Encyclopedia of Medieval Dress and Textiles

Get access Subject: History
Edited by: Gale Owen-Crocker, Elizabeth Coatsworth & Maria Hayward
The single volume Encyclopaedia of Medieval Dress and Textiles of the British Isles c. 450-1450 is a unique work that intends to bring together in 582 signed articles the latest research from across the range of disciplines which contribute to our knowledge of medieval dress and textiles.

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(1,384 words)

Author(s): Sarah-Grace Heller
Fashion is conceptual, in contrast to dress or clothing which might be characterized as material, or costume (especially the German equivalent, Tracht), which carries connotations of regional, political, or ethnic identity. It is a concept promulgated by expressions of admiration for certain items, and likewise by derision for the unfashionable and criticisms of extravagance and vanity. Fashion is social. It raises its arbiters to a unique position of power, makes slaves of those obedient to its imperative to confor…


(2,447 words)

Author(s): David Hinton
Many different metal items were used to fasten clothing, and its accessories such as belts (girdles). Bone was also occasionally used, for buckles and strap-ends, as perhaps was wood, but copper alloy could be cast and therefore was a quick manufacturing process, once the stone mould had been cut or a model had been pressed into a clay mould; clay three-piece moulds would not have been needed except for a few complex openwork items. Copper alloy could be gilded to look like precious metal; gold …


(454 words)

Author(s): Maria Hayward
Feathers cover the bodies of birds; they are soft, they trap heat and they can be found in a variety of sizes, types and colours. They are made of keratin and the basic feather structure consists of a central tapering rod supporting a fringe on either side. The central rod is divided into two sections. The quill or calamus is the base of the shaft which goes into the skin; it is transparent, hollow and cylindrical. The second section is the shaft or rhachis which supports the vane and is solid and quadrangular. The fringe, vane or vexillum is made up of barbs or rami and each barb has a double row…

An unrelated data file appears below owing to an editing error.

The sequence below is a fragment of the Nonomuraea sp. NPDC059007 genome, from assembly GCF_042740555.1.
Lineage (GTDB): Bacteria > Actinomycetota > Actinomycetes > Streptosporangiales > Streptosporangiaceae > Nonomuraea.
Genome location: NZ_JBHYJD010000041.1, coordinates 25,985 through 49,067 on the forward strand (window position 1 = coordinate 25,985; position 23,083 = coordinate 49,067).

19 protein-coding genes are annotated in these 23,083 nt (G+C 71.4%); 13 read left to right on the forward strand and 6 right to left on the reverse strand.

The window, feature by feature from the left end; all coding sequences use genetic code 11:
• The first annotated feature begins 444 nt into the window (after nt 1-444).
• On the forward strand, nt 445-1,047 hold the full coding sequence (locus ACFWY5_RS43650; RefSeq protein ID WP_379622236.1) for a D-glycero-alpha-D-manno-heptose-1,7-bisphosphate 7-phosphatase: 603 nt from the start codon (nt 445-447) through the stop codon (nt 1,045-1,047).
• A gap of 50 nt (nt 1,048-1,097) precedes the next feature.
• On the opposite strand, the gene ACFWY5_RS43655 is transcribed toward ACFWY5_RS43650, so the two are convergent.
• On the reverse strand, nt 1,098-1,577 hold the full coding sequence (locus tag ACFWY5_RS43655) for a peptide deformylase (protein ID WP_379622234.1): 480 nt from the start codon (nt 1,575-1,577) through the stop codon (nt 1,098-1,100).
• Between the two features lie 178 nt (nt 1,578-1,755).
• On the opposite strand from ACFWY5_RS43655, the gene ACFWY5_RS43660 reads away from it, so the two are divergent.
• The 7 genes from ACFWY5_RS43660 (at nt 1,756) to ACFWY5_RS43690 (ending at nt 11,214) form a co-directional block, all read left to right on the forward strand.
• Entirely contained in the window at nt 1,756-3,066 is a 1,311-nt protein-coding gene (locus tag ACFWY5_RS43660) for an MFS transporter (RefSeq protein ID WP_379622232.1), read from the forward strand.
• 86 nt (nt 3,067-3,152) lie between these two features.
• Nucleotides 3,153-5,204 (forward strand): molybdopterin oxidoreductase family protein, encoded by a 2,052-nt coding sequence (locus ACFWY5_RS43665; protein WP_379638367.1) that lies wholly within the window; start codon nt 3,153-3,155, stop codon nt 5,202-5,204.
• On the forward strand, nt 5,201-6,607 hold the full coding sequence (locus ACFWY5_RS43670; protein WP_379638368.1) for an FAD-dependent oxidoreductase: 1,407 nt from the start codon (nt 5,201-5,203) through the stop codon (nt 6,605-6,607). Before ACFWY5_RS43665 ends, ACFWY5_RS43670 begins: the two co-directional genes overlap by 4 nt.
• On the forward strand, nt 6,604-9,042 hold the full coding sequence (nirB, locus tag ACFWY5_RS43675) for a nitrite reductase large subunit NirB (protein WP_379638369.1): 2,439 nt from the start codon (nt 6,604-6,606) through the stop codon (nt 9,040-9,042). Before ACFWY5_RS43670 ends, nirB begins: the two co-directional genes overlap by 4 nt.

Felbrigge Psalter embroidered book cover

(431 words)

Author(s): Elizabeth Coatsworth
The Felbrigge Psalter is associated with the oldest surviving embroidered book binding from England (see books: covers). The two panels of embroidery are incorporated into an 18th-century, leather book binding. Each panel measures 12 x 14.5 cm. The panel on the back depicts Christ crucified, with the Virgin and St John; the front has the Annunciation. The book takes its name from Anne Felbrigge, a nun of a House of Poor Clares, Bruisyard, Suffolk, who owned the book in the late 14th century. She was the daughter of Sir Simon Felbrigge, standard bearer of Richard II and his …


(593 words)

Author(s): Elizabeth Coatsworth
Felting is an ancient method of textile construction or modification. Felt is formed from (usually) wool fibres or other hair with a surface scale pattern, causing the fibres to be interlocked irreversibly through matting them together with the use of heat, pressure and moisture, either deliberately, or as in the case of some archaeological textiles, through chance circumstances. Finds of purpose-made felt in the British Isles have been relatively few yet spread across the whole period. An 8th-century site in Cumbria has been suggested as possibly having been used for th…